3. Find a “time hook.” The media always want stories that appear to be “timely.” The lead-time to producing a book is so long that you’d have to be pretty darn lucky to have some news event happen to coincide with your book release. So make your “time hook” yourself, by organizing an event. The producer is much more likely to say yes to your pitch if they can wrap up the interview saying “And Jacqueline will be appearing tonight, reading from her new book at the Joe Blow CafĂ©…” Suddenly, the “story” is “timely” and they are more likely to want it. (This works for newspaper interviews too).

4. Think of the medium.
Radio is about sound. It’s only partly about the words you wrote in your book (if they ask you to do a reading at all—oftentimes they won’t). And it’s not about how you look. It’s about the sound of your voice, how you put words together. Do you sound confident and interesting and fun? That’s good for radio. Do you sound bored, or do you mumble or stumble over your words? Hmm… that’s not so good for radio. So how do they know this about you? Well, if the pitch you’ve sent them interests them, they are very likely to get back to you by phone—the reason for that is because they are checking you out. They want to see how you sound. And how that phone call goes may be the clincher for them—do you sound good, or not?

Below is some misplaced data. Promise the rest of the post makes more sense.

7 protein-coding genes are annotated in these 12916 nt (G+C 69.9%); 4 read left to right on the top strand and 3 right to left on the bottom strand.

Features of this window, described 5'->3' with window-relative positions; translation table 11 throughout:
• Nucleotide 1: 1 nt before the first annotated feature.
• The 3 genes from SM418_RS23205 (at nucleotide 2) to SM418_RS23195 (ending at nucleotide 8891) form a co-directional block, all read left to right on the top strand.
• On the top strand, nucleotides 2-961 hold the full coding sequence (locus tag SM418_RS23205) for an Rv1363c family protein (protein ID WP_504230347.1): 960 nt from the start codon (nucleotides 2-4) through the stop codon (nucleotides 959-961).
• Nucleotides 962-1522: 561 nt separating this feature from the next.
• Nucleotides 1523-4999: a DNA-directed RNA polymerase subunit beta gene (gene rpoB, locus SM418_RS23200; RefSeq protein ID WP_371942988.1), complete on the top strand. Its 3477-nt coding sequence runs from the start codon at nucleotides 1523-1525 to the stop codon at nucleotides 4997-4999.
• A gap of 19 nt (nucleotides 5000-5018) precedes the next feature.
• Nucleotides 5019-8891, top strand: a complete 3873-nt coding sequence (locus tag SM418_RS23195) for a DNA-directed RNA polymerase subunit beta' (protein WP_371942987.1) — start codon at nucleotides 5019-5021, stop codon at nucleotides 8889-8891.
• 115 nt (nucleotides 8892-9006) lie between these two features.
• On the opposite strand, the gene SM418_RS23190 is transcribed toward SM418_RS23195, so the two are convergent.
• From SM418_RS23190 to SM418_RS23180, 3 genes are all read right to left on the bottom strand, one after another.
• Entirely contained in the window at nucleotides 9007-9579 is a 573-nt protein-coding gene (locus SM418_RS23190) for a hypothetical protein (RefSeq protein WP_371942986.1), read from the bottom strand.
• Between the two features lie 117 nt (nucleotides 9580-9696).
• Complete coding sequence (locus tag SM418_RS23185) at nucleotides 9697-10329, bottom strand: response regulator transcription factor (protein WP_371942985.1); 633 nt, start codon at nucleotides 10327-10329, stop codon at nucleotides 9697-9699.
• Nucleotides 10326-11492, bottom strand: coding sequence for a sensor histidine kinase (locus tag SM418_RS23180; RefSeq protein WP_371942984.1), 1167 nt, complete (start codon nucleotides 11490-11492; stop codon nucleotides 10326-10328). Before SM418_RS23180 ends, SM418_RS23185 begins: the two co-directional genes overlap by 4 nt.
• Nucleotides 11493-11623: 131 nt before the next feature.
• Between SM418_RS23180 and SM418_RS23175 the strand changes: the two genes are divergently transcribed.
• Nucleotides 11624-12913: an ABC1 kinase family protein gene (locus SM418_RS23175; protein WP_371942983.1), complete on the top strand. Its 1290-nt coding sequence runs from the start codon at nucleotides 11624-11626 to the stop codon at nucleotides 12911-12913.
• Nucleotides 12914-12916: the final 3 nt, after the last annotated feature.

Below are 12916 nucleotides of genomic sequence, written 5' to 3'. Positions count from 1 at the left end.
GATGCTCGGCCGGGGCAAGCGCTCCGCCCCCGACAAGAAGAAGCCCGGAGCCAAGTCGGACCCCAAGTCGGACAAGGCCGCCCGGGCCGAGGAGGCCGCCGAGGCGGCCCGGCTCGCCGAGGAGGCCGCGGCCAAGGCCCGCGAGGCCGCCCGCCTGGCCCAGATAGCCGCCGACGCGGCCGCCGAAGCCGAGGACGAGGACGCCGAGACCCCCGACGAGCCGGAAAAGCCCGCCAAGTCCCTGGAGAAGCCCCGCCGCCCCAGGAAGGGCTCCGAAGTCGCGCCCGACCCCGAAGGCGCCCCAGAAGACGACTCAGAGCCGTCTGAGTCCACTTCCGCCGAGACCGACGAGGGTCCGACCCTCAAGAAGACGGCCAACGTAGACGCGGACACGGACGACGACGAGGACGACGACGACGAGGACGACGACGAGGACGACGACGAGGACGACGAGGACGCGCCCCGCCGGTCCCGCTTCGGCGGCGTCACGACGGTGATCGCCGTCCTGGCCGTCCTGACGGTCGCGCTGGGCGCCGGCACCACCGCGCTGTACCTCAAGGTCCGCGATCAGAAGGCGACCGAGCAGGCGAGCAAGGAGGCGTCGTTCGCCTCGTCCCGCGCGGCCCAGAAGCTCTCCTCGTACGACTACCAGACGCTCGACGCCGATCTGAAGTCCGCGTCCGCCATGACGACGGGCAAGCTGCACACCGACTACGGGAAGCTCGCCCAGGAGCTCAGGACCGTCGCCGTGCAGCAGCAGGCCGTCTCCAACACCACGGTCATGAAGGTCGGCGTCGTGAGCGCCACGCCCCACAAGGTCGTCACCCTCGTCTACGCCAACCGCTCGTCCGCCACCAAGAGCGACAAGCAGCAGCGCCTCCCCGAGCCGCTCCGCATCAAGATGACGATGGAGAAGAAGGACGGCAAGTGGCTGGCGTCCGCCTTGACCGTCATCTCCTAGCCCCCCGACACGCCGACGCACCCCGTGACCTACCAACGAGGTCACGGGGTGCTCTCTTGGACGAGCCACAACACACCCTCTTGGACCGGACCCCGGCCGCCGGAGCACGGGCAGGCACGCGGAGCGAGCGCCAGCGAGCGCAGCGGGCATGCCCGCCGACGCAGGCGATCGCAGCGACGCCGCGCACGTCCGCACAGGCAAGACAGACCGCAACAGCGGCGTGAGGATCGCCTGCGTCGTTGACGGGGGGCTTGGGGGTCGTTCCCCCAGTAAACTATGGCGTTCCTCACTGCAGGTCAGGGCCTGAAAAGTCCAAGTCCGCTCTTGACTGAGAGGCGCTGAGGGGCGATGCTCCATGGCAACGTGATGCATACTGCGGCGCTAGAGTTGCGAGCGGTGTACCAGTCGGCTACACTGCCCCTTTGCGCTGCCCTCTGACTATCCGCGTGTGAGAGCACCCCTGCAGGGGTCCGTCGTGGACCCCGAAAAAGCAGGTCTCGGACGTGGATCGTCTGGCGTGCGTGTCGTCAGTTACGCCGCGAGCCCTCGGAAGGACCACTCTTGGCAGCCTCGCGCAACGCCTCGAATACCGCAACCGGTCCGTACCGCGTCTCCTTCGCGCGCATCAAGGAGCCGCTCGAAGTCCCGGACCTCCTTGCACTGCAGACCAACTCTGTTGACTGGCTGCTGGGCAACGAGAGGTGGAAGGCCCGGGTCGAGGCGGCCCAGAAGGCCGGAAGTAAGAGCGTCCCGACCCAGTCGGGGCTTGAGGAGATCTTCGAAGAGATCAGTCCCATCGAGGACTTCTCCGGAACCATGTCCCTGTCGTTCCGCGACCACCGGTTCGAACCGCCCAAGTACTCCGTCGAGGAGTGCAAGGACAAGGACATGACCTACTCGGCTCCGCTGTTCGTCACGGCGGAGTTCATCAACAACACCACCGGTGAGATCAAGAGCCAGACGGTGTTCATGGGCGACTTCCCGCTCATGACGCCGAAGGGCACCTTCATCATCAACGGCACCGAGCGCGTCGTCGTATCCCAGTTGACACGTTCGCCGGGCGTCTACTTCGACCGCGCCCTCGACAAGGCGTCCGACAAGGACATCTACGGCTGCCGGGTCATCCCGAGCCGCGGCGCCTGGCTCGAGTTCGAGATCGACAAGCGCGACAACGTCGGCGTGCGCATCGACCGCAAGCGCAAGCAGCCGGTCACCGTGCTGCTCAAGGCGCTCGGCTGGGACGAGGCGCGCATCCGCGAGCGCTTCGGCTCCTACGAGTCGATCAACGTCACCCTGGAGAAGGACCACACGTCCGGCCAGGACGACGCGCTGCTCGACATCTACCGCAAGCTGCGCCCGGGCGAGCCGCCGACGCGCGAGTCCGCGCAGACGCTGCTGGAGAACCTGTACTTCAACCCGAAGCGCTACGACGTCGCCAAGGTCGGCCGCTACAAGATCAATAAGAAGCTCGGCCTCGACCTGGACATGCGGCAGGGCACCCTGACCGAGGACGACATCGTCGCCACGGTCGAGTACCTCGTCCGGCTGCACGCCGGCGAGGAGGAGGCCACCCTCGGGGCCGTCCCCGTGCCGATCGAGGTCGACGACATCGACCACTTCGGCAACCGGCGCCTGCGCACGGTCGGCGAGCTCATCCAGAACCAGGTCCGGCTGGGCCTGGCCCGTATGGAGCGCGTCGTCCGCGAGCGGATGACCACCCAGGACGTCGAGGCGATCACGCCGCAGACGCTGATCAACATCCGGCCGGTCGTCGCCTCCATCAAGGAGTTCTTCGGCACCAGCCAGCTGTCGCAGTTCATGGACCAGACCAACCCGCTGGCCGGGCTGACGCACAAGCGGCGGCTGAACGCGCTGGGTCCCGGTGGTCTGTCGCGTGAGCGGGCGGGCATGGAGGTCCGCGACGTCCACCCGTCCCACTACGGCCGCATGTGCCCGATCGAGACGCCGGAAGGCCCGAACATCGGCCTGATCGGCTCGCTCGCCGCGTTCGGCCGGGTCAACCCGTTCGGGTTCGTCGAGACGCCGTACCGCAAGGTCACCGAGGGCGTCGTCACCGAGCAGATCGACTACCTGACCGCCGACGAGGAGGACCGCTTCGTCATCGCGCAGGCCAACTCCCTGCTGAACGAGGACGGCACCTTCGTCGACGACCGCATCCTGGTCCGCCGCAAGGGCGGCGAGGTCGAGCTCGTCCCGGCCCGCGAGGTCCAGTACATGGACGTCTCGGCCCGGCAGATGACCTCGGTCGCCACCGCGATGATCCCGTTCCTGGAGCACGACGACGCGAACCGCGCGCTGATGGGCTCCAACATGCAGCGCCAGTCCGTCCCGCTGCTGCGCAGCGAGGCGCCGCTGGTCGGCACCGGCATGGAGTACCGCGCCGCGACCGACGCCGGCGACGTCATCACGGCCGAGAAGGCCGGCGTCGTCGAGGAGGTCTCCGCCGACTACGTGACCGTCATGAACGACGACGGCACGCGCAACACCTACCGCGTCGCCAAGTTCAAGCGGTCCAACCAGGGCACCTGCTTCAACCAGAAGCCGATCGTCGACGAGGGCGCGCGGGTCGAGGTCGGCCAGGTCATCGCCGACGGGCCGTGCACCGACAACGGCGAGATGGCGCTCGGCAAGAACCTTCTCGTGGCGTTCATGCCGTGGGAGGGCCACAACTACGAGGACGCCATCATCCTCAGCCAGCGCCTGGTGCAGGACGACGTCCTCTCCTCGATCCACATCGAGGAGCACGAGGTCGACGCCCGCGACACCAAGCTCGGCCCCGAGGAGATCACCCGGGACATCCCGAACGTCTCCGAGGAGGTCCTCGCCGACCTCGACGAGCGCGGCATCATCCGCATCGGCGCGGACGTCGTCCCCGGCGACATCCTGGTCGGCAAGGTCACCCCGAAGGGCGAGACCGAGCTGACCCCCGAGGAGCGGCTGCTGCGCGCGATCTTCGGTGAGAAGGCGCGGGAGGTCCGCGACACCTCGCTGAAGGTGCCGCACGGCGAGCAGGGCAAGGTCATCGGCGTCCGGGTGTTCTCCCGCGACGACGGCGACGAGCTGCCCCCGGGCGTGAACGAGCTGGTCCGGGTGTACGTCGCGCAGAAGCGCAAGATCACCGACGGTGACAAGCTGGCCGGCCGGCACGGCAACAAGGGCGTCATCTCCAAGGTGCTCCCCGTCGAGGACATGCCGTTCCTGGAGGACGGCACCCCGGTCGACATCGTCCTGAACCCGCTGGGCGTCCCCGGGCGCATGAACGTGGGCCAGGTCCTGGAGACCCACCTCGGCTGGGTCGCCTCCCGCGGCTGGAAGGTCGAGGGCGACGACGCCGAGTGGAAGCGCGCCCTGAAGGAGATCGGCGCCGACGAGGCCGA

5. Feel free to follow up with the producer, a week or so after they have received your package. A gentle “I just want to make sure you received..” email or phone call is fine. But don’t hound them.

OK, so let’s say you’ve got the interview. It’s easy to freak yourself out and get nervous. And that’ll make you stumble and sound bad. So don’t do that.

The radio people will be there in studio to make you feel at ease. They will explain to you how to sit, how far to be from the mic. I find it helps to drink a big glass of water right before I go on, so my throat is nice and clear. Find a comfortable position, so you can maintain a constant distance from the mic (usually leaning forward on the table is best) and so you are not rustling papers or clothing that will make distracting background sounds.

And most of all, don’t think of it as a public speech. Treat it like a private conversation with the host. This will keep you from feeling nervous, and it will also ensure that you come across sounding fluent and natural.

Jacqueline Windh is author or major contributor to four books, including the Canadian best-seller